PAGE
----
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Can't you just use Colour Controls?

At first I thought I might be able to use the printer driver's colour sliders to correct the colour cast caused by using Lyson inks instead of Epson ones:

It doesn't work. The greyscale below is from the top part of the printer test chart printed using the settings above:

The very light grey is clearly yellow. But reducing the amount of additional yellow on the colour slider would make the blue cast on the darker greys worse. There is no way of curing the blue cast without making the yellow worse. In other words, the greyscale doesn't have one colour cast, it has a different colour cast for each shade of grey! Therefore we need something more sophisticated than the colour sliders to correct it. We need printer profiles.

Where do I get profiles?

Your "working colour space" is inside your computer, in a purely digital world. So you can choose your own working colour space and then forget about it. Even this has potential pitfalls, however. If you choose "sRGB", which is often the default setting, it works OK for the web but your print quality may suffer! The general consensus seems to be that the best setting is Adobe RGB 1998. For full details of how to set up Photoshop etc, see Ian Lyons' comprehensive Computer Darkroom website here

For the Scanner, Monitor and Printer, you essentially have three options for getting profiles:

1) get ready made profiles (either supplied with the hardware or downloaded from the web etc);

2) get custom made profiles from a specialist bureau; or

3) make your own.

The problem with ready made profiles is that there might not be a profile available for the ink and paper combination you are using. Even if there is a profile for the BRAND of printer, ink and paper you are using, it will not have been made for your ACTUAL printer, paper and ink. Just as photographic paper varies from batch to batch, so does inkjet paper, especially the glossy ones. And even the actual printer you have will change as it ages. The same is true of monitors and scanners. Monitors need to be re-profiled every few months as the phosphors age!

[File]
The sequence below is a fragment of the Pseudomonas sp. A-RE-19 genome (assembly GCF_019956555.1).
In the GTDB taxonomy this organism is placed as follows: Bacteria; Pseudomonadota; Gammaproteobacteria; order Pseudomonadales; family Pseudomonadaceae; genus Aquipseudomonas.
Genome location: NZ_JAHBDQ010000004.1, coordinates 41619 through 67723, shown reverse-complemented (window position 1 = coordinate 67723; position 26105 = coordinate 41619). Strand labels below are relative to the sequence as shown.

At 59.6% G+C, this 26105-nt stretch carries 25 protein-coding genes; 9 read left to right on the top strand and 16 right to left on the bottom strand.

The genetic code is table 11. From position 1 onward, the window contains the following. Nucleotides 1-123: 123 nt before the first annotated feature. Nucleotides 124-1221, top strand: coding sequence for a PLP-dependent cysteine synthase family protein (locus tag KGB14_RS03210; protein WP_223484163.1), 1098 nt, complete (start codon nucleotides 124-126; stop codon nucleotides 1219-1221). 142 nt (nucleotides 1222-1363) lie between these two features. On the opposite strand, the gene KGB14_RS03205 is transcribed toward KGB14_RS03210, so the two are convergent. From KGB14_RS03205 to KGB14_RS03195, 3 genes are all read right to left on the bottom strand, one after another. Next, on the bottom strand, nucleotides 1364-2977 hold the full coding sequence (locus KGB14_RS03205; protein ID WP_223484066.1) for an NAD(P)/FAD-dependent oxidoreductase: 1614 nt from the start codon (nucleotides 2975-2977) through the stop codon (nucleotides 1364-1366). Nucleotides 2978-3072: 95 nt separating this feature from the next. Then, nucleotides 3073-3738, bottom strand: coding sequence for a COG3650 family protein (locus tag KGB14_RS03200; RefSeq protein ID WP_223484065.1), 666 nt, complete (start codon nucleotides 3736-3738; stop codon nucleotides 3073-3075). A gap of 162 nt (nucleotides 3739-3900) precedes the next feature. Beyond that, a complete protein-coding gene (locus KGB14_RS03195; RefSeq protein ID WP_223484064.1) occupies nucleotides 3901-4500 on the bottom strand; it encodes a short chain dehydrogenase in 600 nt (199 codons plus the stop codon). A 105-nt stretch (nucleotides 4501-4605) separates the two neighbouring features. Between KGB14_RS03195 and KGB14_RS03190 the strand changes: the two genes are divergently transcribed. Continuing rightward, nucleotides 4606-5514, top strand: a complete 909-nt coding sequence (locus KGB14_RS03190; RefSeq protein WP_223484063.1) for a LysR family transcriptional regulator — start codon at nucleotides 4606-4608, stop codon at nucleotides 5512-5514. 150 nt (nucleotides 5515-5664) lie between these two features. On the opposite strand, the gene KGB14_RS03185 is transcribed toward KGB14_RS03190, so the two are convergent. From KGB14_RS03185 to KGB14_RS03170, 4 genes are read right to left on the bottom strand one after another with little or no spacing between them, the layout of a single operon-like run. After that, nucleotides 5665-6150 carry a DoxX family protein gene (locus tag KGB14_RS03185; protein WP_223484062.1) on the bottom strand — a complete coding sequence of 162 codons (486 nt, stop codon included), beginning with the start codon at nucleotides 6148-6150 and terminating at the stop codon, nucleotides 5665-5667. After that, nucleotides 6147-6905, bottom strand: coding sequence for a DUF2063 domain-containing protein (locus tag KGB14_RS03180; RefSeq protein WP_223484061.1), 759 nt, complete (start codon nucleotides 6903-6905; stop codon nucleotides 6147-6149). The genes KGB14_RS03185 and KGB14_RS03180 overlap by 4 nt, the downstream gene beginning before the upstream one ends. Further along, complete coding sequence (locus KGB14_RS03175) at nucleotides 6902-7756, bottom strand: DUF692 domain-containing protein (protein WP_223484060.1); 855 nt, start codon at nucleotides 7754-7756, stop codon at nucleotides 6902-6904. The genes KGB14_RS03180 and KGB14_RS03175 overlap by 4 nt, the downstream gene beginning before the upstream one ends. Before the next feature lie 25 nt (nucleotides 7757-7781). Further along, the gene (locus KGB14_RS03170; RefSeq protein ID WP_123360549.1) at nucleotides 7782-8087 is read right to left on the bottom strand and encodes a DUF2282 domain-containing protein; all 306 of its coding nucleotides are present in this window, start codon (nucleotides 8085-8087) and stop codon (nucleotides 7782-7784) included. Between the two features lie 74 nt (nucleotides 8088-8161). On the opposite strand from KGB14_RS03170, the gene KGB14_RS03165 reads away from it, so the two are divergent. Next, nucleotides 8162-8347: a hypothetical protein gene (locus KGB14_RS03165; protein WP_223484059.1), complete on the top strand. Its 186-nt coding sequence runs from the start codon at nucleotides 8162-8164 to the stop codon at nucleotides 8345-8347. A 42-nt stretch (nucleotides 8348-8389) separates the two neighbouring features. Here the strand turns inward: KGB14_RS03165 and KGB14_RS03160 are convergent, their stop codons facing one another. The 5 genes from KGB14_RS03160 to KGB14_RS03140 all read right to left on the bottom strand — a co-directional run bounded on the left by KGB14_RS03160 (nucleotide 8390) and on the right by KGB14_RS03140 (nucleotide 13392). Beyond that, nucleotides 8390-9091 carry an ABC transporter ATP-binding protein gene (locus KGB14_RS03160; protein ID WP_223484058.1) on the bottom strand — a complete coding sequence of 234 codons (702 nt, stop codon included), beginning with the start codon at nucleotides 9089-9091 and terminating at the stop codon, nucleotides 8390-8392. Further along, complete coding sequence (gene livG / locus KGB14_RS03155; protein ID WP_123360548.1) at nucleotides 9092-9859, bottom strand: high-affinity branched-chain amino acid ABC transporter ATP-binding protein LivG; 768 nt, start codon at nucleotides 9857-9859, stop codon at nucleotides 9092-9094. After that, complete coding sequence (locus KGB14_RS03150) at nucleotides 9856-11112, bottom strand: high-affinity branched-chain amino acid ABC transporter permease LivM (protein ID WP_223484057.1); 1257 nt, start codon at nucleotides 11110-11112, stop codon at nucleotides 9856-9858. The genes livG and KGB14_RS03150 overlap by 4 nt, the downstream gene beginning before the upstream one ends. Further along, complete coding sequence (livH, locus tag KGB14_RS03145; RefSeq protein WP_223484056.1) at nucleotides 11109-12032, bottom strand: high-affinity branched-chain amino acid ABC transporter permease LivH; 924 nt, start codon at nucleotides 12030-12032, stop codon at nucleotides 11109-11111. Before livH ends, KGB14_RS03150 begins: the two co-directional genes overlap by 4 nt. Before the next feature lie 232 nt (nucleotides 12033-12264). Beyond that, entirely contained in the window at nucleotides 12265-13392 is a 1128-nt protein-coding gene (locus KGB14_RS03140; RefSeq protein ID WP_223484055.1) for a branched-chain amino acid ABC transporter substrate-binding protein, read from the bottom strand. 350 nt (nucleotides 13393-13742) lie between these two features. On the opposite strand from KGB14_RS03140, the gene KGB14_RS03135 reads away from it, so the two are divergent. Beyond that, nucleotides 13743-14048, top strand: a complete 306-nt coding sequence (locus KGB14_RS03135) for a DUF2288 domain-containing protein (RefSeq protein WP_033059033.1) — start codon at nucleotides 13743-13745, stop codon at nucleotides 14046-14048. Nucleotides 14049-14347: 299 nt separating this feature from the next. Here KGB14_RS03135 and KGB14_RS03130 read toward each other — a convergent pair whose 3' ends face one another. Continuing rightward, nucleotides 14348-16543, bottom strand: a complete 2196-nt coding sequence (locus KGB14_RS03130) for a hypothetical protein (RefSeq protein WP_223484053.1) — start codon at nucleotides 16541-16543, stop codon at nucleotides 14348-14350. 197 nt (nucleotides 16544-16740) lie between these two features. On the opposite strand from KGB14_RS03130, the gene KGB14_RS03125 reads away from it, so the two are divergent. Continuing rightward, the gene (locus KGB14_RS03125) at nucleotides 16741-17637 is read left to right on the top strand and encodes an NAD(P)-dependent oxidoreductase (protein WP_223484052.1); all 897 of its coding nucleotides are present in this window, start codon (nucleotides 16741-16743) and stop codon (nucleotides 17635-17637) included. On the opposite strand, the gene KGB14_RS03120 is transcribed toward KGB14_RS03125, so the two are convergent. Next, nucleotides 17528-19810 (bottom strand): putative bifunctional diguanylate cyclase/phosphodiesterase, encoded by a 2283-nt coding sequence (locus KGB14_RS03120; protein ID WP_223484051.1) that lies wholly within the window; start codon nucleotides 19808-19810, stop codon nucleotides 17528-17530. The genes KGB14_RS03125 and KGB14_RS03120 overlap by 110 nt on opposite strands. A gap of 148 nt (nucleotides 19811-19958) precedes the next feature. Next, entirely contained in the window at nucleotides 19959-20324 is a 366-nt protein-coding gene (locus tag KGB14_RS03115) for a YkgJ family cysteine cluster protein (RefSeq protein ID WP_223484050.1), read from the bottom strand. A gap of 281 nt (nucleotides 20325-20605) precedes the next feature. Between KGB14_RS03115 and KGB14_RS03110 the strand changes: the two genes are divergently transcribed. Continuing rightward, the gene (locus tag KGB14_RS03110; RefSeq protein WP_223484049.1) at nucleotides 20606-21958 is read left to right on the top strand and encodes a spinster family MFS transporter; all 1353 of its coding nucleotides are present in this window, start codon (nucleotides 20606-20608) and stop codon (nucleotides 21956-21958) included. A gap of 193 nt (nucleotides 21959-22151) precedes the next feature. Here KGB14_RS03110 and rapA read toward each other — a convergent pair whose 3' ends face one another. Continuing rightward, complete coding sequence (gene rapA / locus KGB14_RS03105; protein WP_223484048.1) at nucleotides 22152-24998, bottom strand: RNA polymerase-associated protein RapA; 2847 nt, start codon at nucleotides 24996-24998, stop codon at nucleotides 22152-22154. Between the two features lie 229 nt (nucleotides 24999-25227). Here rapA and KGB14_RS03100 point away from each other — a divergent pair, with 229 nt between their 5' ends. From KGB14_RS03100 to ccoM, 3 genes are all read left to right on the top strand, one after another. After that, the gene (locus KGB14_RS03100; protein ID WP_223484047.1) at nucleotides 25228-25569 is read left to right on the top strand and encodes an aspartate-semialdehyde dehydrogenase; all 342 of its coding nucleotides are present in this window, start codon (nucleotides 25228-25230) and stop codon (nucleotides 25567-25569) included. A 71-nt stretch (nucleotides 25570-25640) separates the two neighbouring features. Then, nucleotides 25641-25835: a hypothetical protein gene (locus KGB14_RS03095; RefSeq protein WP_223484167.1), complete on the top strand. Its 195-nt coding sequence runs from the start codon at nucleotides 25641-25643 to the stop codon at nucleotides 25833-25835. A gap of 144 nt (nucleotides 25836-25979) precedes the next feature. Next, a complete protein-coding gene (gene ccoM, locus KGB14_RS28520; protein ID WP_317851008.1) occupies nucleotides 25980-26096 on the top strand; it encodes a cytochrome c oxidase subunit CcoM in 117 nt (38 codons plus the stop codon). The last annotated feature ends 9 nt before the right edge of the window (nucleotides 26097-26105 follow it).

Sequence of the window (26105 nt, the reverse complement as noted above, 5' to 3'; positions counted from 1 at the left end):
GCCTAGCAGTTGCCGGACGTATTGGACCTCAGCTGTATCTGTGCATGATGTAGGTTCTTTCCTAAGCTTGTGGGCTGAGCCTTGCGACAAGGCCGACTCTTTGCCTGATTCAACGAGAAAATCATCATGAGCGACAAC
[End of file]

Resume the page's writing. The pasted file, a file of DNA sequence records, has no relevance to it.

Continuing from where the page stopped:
Making your own profiles can be costly, but there are one or two reasonably priced software packages for creating profiles. One of these is WIZIwyg, which is reviewed here. You can download it now and make a profile for your monitor.

Further Reading

I have very barely scratched the surface of colour management and profiling. I have found a number of articles on the web which I found very helpful:

James King of Adobe Systems has written a clear and readable explanation of the purpose of colour management entitled Why Colour Management?

Lyson's technical support page has a useful document entitled "Colour Management 2002" which explains the basics in much more detail than I have gone into.

Jonathan Sachs has also written a very clear and comprehensive tutorial on colour management which specifically relates to the Picture Window software (an alternative to Photoshop) but is useful for users of other software as it explains all the concepts.

There is a website called Accurate Image Manipulation for Desktop Publishing which contains over 200 pages of detailed explanation for the hardcore colour management junkie!

A good overview with links to lots of other useful resources is Norman Koren's page on colour management.

WIZIwyg review

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